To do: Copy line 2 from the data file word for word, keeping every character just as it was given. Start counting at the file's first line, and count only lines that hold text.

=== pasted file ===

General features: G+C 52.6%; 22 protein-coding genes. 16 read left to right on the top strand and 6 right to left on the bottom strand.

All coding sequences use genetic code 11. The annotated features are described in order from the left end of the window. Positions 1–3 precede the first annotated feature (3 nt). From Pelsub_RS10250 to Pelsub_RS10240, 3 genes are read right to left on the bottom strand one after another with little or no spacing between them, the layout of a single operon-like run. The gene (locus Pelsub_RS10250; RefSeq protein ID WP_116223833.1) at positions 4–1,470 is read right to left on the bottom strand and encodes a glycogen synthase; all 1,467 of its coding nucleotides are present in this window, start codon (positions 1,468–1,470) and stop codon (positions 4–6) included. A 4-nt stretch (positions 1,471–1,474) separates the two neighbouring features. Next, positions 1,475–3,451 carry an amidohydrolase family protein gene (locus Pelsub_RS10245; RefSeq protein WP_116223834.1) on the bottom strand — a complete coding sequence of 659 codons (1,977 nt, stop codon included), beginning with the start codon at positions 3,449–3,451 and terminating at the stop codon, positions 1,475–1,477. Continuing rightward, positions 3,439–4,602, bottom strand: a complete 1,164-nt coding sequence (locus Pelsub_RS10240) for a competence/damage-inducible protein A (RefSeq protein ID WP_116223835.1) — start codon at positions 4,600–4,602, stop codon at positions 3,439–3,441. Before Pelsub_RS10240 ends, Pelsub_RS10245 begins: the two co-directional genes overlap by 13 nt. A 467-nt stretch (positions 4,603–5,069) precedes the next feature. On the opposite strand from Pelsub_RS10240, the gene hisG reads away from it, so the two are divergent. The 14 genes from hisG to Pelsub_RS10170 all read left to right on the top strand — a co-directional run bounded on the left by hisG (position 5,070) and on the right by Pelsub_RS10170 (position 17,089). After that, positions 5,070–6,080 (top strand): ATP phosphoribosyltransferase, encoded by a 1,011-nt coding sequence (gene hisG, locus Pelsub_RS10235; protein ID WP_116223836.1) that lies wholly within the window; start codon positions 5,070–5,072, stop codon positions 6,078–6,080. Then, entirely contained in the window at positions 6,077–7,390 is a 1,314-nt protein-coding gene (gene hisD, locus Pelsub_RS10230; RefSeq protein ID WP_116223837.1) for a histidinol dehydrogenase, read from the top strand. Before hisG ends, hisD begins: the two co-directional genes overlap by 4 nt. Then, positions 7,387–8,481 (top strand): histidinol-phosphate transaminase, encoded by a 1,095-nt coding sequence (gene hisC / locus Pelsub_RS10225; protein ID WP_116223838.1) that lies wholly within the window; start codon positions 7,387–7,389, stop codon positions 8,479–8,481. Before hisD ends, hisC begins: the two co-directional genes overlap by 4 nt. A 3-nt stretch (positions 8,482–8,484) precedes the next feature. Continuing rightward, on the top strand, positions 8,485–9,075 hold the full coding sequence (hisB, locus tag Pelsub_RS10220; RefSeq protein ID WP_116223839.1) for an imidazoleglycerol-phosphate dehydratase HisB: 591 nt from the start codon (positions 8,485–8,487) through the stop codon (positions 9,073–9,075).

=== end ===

All coding sequences use genetic code 11. The annotated features are described in order from the left end of the window. Positions 1–3 precede the first annotated feature (3 nt). From Pelsub_RS10250 to Pelsub_RS10240, 3 genes are read right to left on the bottom strand one after another with little or no spacing between them, the layout of a single operon-like run. The gene (locus Pelsub_RS10250; RefSeq protein ID WP_116223833.1) at positions 4–1,470 is read right to left on the bottom strand and encodes a glycogen synthase; all 1,467 of its coding nucleotides are present in this window, start codon (positions 1,468–1,470) and stop codon (positions 4–6) included. A 4-nt stretch (positions 1,471–1,474) separates the two neighbouring features. Next, positions 1,475–3,451 carry an amidohydrolase family protein gene (locus Pelsub_RS10245; RefSeq protein WP_116223834.1) on the bottom strand — a complete coding sequence of 659 codons (1,977 nt, stop codon included), beginning with the start codon at positions 3,449–3,451 and terminating at the stop codon, positions 1,475–1,477. Continuing rightward, positions 3,439–4,602, bottom strand: a complete 1,164-nt coding sequence (locus Pelsub_RS10240) for a competence/damage-inducible protein A (RefSeq protein ID WP_116223835.1) — start codon at positions 4,600–4,602, stop codon at positions 3,439–3,441. Before Pelsub_RS10240 ends, Pelsub_RS10245 begins: the two co-directional genes overlap by 13 nt. A 467-nt stretch (positions 4,603–5,069) precedes the next feature. On the opposite strand from Pelsub_RS10240, the gene hisG reads away from it, so the two are divergent. The 14 genes from hisG to Pelsub_RS10170 all read left to right on the top strand — a co-directional run bounded on the left by hisG (position 5,070) and on the right by Pelsub_RS10170 (position 17,089). After that, positions 5,070–6,080 (top strand): ATP phosphoribosyltransferase, encoded by a 1,011-nt coding sequence (gene hisG, locus Pelsub_RS10235; protein ID WP_116223836.1) that lies wholly within the window; start codon positions 5,070–5,072, stop codon positions 6,078–6,080. Then, entirely contained in the window at positions 6,077–7,390 is a 1,314-nt protein-coding gene (gene hisD, locus Pelsub_RS10230; RefSeq protein ID WP_116223837.1) for a histidinol dehydrogenase, read from the top strand. Before hisG ends, hisD begins: the two co-directional genes overlap by 4 nt. Then, positions 7,387–8,481 (top strand): histidinol-phosphate transaminase, encoded by a 1,095-nt coding sequence (gene hisC / locus Pelsub_RS10225; protein ID WP_116223838.1) that lies wholly within the window; start codon positions 7,387–7,389, stop codon positions 8,479–8,481. Before hisD ends, hisC begins: the two co-directional genes overlap by 4 nt. A 3-nt stretch (positions 8,482–8,484) precedes the next feature. Continuing rightward, on the top strand, positions 8,485–9,075 hold the full coding sequence (hisB, locus tag Pelsub_RS10220; RefSeq protein ID WP_116223839.1) for an imidazoleglycerol-phosphate dehydratase HisB: 591 nt from the start codon (positions 8,485–8,487) through the stop codon (positions 9,073–9,075).